CAT tools in 2023: part one

  cumpulsory cat at a computer


The first full report on Computer-aided Translation (CAT) tools was published in 2013. In the last ten years, translation-related technology has changed a lot. And more recently, some things have started to change at a pace which can leave your head spinning. But some things have not changed, at the same time. Let’s get into it.

First, a quick look at the professionals who participated in the surveys and conversations that went into making this report. Data gathering focused intentionally on full-time translators. While some respondents to surveys were part-time translators, unless otherwise stated, the information presented here comes from full-time professionals. One reason for this is that the part-time freelancer tends to invest less in such things as tools and training than the freelancer who is “all in”. For example, 93% of full-time translators use a CAT tool, while just under 80% of part-time translators have one. Time and money spent in CAT tool training was likewise much less among those who are translating part time or on the side.

Age groups were varied, with the largest group being in the 35 to 45 years old range. An older, probably mistaken way of thinking about age in relation to software is that the older the person, the lower the adoption rate or the proficiency in the software might be. But this is not necessarily true. In fact, it appears that older age groups may have an inherent advantage when it comes to CAT tools. Those who are not digital natives, in general, have had to learn to use software which is much less intuitive than much of what exists now, and they had to learn it using means which were much more scarce than what we have access to now. This sets one up for better chances at success in CAT tools, which are often less intuitive and more difficult to become proficient in than more widespread software available nowadays.

Sixty percent have been in the industry for ten years or more, and the largest group have been at it for twenty years or more, so we’re also talking about professionals with a generally high degree of experience and knowledge in the language services game.

Age groups

Years in the industry as a translator

chart cat-1


Who does not use a CAT tool

If you are reading this and are a translator, chances are you already use a CAT tool, or are considering using one and need more information, or need to decide where to start, so we won’t spend too much time talking about translators who do not use a CAT tool. At different moments in this report they may be used as a point of comparison, but bear in mind that this is a shrinking point of comparison.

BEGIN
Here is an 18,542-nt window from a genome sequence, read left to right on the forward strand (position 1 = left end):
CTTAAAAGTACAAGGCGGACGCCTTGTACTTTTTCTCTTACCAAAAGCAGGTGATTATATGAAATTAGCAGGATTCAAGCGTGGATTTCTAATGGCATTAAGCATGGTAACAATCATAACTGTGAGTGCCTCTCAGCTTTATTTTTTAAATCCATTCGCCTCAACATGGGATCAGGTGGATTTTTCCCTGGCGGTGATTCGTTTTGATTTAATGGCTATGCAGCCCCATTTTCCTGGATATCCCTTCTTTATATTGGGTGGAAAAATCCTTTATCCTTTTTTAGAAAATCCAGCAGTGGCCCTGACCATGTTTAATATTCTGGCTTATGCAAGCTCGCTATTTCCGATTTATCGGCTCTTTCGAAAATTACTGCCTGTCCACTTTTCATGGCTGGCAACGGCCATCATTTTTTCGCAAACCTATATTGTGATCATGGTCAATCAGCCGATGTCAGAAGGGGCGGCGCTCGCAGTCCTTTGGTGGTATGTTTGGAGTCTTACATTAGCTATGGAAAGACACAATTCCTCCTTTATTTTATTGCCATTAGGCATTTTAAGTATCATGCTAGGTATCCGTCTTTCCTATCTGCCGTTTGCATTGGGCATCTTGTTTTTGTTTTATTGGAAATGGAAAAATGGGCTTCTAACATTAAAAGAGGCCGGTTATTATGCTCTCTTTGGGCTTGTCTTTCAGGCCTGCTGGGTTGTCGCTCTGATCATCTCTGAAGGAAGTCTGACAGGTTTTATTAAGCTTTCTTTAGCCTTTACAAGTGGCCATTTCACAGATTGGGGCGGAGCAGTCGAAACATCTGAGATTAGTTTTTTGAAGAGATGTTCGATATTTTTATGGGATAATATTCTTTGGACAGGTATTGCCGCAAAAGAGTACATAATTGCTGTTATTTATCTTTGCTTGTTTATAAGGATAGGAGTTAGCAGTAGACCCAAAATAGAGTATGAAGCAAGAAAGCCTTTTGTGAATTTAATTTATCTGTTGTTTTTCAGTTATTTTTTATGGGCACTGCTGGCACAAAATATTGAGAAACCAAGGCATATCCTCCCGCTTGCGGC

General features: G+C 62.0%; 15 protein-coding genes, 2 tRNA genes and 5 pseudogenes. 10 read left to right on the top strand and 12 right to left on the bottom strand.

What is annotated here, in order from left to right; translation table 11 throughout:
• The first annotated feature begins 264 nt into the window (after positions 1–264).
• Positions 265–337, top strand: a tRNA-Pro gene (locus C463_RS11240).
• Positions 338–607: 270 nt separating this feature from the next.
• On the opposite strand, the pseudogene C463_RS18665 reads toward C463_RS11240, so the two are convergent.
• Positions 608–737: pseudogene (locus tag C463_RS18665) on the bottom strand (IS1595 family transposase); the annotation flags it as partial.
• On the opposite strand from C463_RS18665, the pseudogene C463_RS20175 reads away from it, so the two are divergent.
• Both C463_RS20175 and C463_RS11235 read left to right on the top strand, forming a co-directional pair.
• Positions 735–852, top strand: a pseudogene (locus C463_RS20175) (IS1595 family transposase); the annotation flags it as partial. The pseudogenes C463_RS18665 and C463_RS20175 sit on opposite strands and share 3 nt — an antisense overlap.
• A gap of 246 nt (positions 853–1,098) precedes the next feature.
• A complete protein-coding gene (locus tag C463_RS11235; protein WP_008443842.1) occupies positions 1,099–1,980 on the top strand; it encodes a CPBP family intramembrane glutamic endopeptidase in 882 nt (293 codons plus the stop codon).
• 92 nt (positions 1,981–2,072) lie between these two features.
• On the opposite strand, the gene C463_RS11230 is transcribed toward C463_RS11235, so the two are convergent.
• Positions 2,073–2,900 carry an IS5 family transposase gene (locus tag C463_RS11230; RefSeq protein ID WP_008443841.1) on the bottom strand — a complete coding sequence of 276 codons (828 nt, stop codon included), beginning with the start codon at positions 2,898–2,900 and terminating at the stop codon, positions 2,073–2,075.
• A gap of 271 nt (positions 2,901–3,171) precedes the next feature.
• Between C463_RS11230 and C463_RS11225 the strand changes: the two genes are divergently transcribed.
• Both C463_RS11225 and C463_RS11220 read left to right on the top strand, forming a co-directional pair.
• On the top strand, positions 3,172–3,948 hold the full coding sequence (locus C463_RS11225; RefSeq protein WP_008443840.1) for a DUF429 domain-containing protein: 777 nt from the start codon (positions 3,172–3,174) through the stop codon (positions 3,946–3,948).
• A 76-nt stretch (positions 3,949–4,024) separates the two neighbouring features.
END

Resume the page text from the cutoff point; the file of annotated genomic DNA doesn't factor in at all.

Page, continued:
At the moment, about 7% of translators do not use a CAT tool at all. Of that 7%, slightly more than half have never tried a CAT tool. It is possible that some translators do work which, by its very nature, excludes the use of a CAT tool. There was no consensus on any given field of expertise where this is the case. The most notable differences in CAT tool use by subject matter were in the Art/Literary field, and in “General” translations. If you are not specializing, it is likely that it is more difficult to build and maintain translation memories which will increase your efficiency in a CAT tool, if every new translation you start is in a different field. It is also likely, in that case, that your overall efficiency is below what most translators are able to reach on average. 

In file types, there was also a noticeable difference between CAT tool users and those who do not use a CAT tool. Among those who do not use a CAT tool, scanned documents or images were more prevalent, as were hardcopy documents. 


Up next: Who uses a CAT tool


This post comes from CAT tools 2023: an industry report. industry reports can be found at . paying members receive immediate, full access to the information available in industry reports, which are about and for freelance language professionals.


Topics: CAT tools, language services industry

Jared Tabor

Written by Jared Tabor

Jared oversees Member services at An ex-language teacher, he has lived and worked in Argentina since 1996. He has been with through the La Plata office since 2007. You can follow him on Twitter, @taboredinc .

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